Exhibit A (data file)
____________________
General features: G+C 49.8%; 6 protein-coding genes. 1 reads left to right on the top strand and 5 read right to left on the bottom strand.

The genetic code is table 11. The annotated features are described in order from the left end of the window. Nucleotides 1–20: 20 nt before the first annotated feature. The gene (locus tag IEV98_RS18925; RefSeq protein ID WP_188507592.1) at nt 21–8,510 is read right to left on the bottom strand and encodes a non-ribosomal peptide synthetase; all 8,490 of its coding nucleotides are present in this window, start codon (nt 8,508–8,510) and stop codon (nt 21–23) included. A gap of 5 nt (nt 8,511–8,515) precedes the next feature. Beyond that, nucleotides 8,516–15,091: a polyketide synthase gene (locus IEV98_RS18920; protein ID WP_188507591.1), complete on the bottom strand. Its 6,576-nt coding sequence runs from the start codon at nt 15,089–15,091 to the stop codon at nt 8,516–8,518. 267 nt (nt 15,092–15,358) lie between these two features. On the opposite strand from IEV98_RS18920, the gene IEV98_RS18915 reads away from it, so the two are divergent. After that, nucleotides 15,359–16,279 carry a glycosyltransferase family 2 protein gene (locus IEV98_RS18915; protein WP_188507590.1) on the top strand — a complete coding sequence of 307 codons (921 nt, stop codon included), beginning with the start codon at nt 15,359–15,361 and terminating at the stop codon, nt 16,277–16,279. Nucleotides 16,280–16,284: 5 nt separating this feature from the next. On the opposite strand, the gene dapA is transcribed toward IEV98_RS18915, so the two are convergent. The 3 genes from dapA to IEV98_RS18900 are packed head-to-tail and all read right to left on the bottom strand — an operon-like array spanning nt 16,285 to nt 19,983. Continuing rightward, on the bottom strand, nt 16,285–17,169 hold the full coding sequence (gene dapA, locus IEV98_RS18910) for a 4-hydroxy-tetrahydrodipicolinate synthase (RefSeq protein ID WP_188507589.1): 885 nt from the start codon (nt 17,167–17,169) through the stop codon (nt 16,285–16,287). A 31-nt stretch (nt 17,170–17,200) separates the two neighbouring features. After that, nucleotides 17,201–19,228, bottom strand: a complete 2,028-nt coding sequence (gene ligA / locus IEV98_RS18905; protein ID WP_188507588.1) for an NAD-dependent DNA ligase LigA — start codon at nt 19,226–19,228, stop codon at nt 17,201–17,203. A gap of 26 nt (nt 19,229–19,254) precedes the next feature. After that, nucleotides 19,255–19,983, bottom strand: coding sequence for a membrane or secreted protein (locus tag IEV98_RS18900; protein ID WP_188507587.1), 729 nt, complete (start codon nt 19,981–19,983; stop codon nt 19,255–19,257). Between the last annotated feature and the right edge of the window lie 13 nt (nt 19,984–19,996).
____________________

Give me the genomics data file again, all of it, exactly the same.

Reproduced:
General features: G+C 49.8%; 6 protein-coding genes. 1 reads left to right on the top strand and 5 read right to left on the bottom strand.

The genetic code is table 11. The annotated features are described in order from the left end of the window. Nucleotides 1–20: 20 nt before the first annotated feature. The gene (locus tag IEV98_RS18925; RefSeq protein ID WP_188507592.1) at nt 21–8,510 is read right to left on the bottom strand and encodes a non-ribosomal peptide synthetase; all 8,490 of its coding nucleotides are present in this window, start codon (nt 8,508–8,510) and stop codon (nt 21–23) included. A gap of 5 nt (nt 8,511–8,515) precedes the next feature. Beyond that, nucleotides 8,516–15,091: a polyketide synthase gene (locus IEV98_RS18920; protein ID WP_188507591.1), complete on the bottom strand. Its 6,576-nt coding sequence runs from the start codon at nt 15,089–15,091 to the stop codon at nt 8,516–8,518. 267 nt (nt 15,092–15,358) lie between these two features. On the opposite strand from IEV98_RS18920, the gene IEV98_RS18915 reads away from it, so the two are divergent. After that, nucleotides 15,359–16,279 carry a glycosyltransferase family 2 protein gene (locus IEV98_RS18915; protein WP_188507590.1) on the top strand — a complete coding sequence of 307 codons (921 nt, stop codon included), beginning with the start codon at nt 15,359–15,361 and terminating at the stop codon, nt 16,277–16,279. Nucleotides 16,280–16,284: 5 nt separating this feature from the next. On the opposite strand, the gene dapA is transcribed toward IEV98_RS18915, so the two are convergent. The 3 genes from dapA to IEV98_RS18900 are packed head-to-tail and all read right to left on the bottom strand — an operon-like array spanning nt 16,285 to nt 19,983. Continuing rightward, on the bottom strand, nt 16,285–17,169 hold the full coding sequence (gene dapA, locus IEV98_RS18910) for a 4-hydroxy-tetrahydrodipicolinate synthase (RefSeq protein ID WP_188507589.1): 885 nt from the start codon (nt 17,167–17,169) through the stop codon (nt 16,285–16,287). A 31-nt stretch (nt 17,170–17,200) separates the two neighbouring features. After that, nucleotides 17,201–19,228, bottom strand: a complete 2,028-nt coding sequence (gene ligA / locus IEV98_RS18905; protein ID WP_188507588.1) for an NAD-dependent DNA ligase LigA — start codon at nt 19,226–19,228, stop codon at nt 17,201–17,203. A gap of 26 nt (nt 19,229–19,254) precedes the next feature. After that, nucleotides 19,255–19,983, bottom strand: coding sequence for a membrane or secreted protein (locus tag IEV98_RS18900; protein ID WP_188507587.1), 729 nt, complete (start codon nt 19,981–19,983; stop codon nt 19,255–19,257). Between the last annotated feature and the right edge of the window lie 13 nt (nt 19,984–19,996).